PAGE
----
No one wants to get caught off guard when disaster strikes. And disasters are kind of inevitable, typically when you least expect them. Forewarned is forearmed. Here are five data storage disasters just waiting to happen to small and medium sized businesses (SMBs). We also offer some practical advice for how to avoid them.
Five Data Disasters SMBs Need to Avoid
1. Not Knowing Where Your Data Is.
Data scatter is a big problem even in small organizations. Some data may be stored in the cloud, some may be on local machines, some may be on servers. Two-thirds of all corporate data exists outside the traditional data center. Make sure you know where your data is and how to protect it.
Conduct a data assessment to find out where your data lives. That includes customer records, financial and compliance data, application and server software, and anything else necessary to keep your doors open. Know how data is used. Identify high priority and high value data to your organization.
Also understand that not everything is necessary to keep on hand. Having redundancy and systems in place to retrieve every single bit of data is costly. Be wary of implementation issues that can create headaches, like time to restore. Separate out what’s absolutely necessary from that which would be nice to have, and that which is redundant and rebuildable.
2. Not Protecting Against Malware.
Data breaches caused by malware infestations—especially ransomware—are on the rise. Ransomware encrypts an infected computer’s hard drive, locking you out. Unless you pay up using a cryptocurrency like Bitcoin, you’re locked out of your data with no way to restore it (with a backup).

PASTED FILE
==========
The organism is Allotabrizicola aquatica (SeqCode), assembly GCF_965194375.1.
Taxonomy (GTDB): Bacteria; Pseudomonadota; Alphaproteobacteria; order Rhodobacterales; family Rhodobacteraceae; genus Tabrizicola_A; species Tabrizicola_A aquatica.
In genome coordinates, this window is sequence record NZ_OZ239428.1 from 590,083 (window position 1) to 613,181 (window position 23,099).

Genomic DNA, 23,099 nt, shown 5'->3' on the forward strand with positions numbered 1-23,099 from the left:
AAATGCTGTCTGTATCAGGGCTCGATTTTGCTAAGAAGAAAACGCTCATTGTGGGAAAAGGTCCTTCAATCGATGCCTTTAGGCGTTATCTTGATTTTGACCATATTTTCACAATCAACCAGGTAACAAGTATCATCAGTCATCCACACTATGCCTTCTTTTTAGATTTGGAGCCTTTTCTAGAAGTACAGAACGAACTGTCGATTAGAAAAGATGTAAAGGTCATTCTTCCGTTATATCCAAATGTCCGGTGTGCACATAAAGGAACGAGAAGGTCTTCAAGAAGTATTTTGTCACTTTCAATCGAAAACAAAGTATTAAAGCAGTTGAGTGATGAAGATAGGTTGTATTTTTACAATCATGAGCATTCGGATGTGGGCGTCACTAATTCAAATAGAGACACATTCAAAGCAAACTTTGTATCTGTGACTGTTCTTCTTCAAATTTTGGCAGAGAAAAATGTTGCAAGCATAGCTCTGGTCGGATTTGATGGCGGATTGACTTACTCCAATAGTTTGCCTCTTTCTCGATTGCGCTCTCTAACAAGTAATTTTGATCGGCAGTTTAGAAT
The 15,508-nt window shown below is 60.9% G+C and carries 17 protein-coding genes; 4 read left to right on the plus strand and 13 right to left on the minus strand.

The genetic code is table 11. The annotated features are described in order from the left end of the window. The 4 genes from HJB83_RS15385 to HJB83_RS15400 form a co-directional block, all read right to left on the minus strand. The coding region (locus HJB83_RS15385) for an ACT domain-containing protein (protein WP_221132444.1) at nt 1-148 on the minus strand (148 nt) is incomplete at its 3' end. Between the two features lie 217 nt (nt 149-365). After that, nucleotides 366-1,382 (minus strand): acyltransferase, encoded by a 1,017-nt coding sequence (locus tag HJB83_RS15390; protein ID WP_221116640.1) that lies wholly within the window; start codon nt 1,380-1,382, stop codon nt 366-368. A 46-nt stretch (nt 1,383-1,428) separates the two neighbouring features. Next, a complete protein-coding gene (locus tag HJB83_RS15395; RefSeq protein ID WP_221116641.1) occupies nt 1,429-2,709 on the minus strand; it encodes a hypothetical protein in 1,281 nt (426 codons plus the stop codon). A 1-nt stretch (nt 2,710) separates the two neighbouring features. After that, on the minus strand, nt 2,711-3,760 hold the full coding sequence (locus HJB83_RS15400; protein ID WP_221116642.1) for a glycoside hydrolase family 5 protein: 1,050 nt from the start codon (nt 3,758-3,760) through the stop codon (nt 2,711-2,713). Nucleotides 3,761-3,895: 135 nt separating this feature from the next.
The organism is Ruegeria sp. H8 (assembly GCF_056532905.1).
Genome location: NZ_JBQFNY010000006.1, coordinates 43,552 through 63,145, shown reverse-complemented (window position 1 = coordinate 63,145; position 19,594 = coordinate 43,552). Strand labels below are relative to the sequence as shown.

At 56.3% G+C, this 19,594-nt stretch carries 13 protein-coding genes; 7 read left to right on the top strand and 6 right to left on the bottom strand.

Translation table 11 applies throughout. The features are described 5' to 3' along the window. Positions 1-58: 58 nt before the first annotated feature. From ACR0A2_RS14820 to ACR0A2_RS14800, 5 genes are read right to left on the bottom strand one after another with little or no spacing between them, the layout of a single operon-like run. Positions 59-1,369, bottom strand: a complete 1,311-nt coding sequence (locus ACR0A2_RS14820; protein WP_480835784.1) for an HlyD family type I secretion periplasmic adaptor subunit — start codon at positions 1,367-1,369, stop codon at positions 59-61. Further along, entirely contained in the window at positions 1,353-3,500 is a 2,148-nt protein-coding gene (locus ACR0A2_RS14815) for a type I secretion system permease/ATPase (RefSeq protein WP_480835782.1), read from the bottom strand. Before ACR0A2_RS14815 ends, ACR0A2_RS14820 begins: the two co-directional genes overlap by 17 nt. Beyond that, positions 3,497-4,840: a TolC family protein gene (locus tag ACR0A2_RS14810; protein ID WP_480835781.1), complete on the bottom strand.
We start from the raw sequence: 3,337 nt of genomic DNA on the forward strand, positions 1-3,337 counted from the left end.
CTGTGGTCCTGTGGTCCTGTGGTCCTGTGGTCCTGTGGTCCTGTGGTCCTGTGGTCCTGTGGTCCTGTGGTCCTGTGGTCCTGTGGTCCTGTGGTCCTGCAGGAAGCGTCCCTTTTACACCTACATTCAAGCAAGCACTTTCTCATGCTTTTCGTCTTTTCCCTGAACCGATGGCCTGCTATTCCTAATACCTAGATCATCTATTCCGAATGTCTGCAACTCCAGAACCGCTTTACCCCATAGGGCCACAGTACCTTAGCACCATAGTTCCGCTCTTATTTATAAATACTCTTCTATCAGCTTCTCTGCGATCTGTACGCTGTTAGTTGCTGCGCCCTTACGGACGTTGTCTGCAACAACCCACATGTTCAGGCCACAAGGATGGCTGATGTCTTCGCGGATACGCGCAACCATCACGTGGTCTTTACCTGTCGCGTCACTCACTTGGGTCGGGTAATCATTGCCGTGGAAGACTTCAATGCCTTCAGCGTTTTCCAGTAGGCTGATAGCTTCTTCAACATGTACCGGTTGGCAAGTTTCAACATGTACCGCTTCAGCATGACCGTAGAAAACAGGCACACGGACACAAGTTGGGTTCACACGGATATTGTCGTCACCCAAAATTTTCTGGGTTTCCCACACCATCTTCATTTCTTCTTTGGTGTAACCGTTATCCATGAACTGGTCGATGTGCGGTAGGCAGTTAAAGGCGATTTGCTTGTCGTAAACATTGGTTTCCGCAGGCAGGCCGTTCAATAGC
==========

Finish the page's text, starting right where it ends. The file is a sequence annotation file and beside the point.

Some organizations have paid hackers tens of thousands of dollars to unlock systems that have been taken down by ransomware. Even we at Backblaze have been affected by ransomware (having a recent backup got us out of that pickle). Even plain old malware which hijacks web browser search fields or injects advertisements causes problems that cost you time and money to fix.
Sure, you can disinfect individually affected machines, but when it happens to an entire organization it can be crippling. What’s more, any way you slice it, it wastes employee productivity, time, and resources.
Use a multi-point strategy to combat malware that combines user education with best security practices. Help users discriminate between legitimate inbound emails and phishing attempts, for example. Make them wary of connecting Wi-Fi enabled devices on unsecured networks (or disable that capability altogether). Force periodic password changes. Use mobile device management tools to update remote machines and disable them if they’re stolen or lost.
Installing good anti-malware software is crucial, but endpoint security on user computers shouldn’t be the only proactive defense. If you take care of more than a handful of computers, save time and resources by using apps that centralize anti-malware software updates and malware definition file distribution.
Besides users, servers also need to be protected from malware. Also, update network gear with firmware updates to help maintain security. Make sure that passwords on those devices are changed periodically, as well.
3. Not Having a Disaster Recovery Plan.
As we said at the outset, forewarned is forearmed. Create a written disaster recovery plan (stored safely if you need to retrieve it) that covers all possible contingencies. Think through the threats your business faces: human error, malfeasance, natural disasters, theft, fire, and device or component failure may be some of the things you should be thinking about.